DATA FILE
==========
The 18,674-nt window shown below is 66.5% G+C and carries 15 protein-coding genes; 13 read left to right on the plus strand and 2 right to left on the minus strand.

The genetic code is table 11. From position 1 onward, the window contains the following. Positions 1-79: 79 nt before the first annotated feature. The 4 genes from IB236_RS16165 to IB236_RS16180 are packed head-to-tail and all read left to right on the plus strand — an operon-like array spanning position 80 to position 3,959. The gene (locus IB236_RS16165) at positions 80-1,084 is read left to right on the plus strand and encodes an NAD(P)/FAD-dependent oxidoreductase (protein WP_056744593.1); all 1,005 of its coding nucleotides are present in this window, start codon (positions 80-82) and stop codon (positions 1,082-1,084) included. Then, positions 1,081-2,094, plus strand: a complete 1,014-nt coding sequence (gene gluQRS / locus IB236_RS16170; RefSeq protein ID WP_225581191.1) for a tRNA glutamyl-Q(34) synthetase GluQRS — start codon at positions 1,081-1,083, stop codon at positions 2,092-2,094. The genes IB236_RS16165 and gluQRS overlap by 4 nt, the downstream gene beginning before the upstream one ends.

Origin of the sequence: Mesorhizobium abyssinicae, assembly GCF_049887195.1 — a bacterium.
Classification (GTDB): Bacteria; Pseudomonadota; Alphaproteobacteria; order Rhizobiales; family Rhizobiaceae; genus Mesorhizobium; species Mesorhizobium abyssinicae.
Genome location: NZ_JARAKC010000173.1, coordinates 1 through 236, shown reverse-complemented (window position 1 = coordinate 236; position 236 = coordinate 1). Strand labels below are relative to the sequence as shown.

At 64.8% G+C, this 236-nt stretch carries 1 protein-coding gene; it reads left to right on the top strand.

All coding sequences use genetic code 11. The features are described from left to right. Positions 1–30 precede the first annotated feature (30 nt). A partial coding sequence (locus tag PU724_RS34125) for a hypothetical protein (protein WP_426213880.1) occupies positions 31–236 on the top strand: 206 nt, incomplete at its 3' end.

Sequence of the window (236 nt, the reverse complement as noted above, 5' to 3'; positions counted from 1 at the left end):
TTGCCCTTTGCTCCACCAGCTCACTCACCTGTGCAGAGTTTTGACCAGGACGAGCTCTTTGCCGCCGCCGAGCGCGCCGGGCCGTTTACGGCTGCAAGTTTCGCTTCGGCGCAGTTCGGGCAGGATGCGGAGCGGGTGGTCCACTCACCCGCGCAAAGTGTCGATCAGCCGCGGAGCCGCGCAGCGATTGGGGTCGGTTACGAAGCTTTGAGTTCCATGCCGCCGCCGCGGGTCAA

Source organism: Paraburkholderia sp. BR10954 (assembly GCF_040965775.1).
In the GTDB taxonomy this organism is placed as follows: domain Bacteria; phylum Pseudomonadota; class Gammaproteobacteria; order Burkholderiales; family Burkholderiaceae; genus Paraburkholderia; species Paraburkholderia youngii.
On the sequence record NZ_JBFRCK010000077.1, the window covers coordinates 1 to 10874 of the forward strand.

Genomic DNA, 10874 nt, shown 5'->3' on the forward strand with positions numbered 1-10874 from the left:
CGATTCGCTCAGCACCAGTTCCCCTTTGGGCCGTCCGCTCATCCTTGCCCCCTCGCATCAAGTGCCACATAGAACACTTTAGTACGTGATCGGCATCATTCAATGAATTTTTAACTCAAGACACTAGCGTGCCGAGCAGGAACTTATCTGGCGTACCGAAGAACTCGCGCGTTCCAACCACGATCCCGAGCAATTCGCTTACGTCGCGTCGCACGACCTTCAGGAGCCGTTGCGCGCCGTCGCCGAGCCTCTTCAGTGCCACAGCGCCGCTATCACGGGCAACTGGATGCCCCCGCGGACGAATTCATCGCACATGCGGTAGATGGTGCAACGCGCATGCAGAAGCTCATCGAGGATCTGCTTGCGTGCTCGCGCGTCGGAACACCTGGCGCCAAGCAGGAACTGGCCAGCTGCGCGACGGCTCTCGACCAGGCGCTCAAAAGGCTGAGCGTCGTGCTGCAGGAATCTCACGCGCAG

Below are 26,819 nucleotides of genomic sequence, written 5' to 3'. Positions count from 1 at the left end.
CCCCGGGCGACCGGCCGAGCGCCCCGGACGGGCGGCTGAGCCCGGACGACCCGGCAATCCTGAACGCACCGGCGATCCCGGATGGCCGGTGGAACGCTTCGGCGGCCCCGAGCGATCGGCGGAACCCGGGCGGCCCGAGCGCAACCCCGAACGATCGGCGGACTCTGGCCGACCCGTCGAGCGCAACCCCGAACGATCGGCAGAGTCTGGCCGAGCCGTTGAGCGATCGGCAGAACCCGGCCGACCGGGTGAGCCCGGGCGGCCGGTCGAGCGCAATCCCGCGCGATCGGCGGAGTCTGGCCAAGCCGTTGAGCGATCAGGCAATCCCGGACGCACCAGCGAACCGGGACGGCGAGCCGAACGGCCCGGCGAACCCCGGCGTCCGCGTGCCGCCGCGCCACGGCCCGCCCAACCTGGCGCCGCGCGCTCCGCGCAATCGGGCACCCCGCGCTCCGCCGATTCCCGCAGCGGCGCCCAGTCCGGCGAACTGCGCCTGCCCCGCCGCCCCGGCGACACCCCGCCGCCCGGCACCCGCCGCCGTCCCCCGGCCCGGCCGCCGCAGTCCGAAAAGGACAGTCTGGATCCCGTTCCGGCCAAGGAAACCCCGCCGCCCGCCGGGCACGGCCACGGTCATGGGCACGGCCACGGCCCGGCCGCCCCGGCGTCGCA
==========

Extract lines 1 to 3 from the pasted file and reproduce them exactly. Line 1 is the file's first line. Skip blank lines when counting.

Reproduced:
The 18,674-nt window shown below is 66.5% G+C and carries 15 protein-coding genes; 13 read left to right on the plus strand and 2 right to left on the minus strand.

The genetic code is table 11. From position 1 onward, the window contains the following. Positions 1-79: 79 nt before the first annotated feature. The 4 genes from IB236_RS16165 to IB236_RS16180 are packed head-to-tail and all read left to right on the plus strand — an operon-like array spanning position 80 to position 3,959. The gene (locus IB236_RS16165) at positions 80-1,084 is read left to right on the plus strand and encodes an NAD(P)/FAD-dependent oxidoreductase (protein WP_056744593.1); all 1,005 of its coding nucleotides are present in this window, start codon (positions 80-82) and stop codon (positions 1,082-1,084) included. Then, positions 1,081-2,094, plus strand: a complete 1,014-nt coding sequence (gene gluQRS / locus IB236_RS16170; RefSeq protein ID WP_225581191.1) for a tRNA glutamyl-Q(34) synthetase GluQRS — start codon at positions 1,081-1,083, stop codon at positions 2,092-2,094. The genes IB236_RS16165 and gluQRS overlap by 4 nt, the downstream gene beginning before the upstream one ends.

Origin of the sequence: Mesorhizobium abyssinicae, assembly GCF_049887195.1 — a bacterium.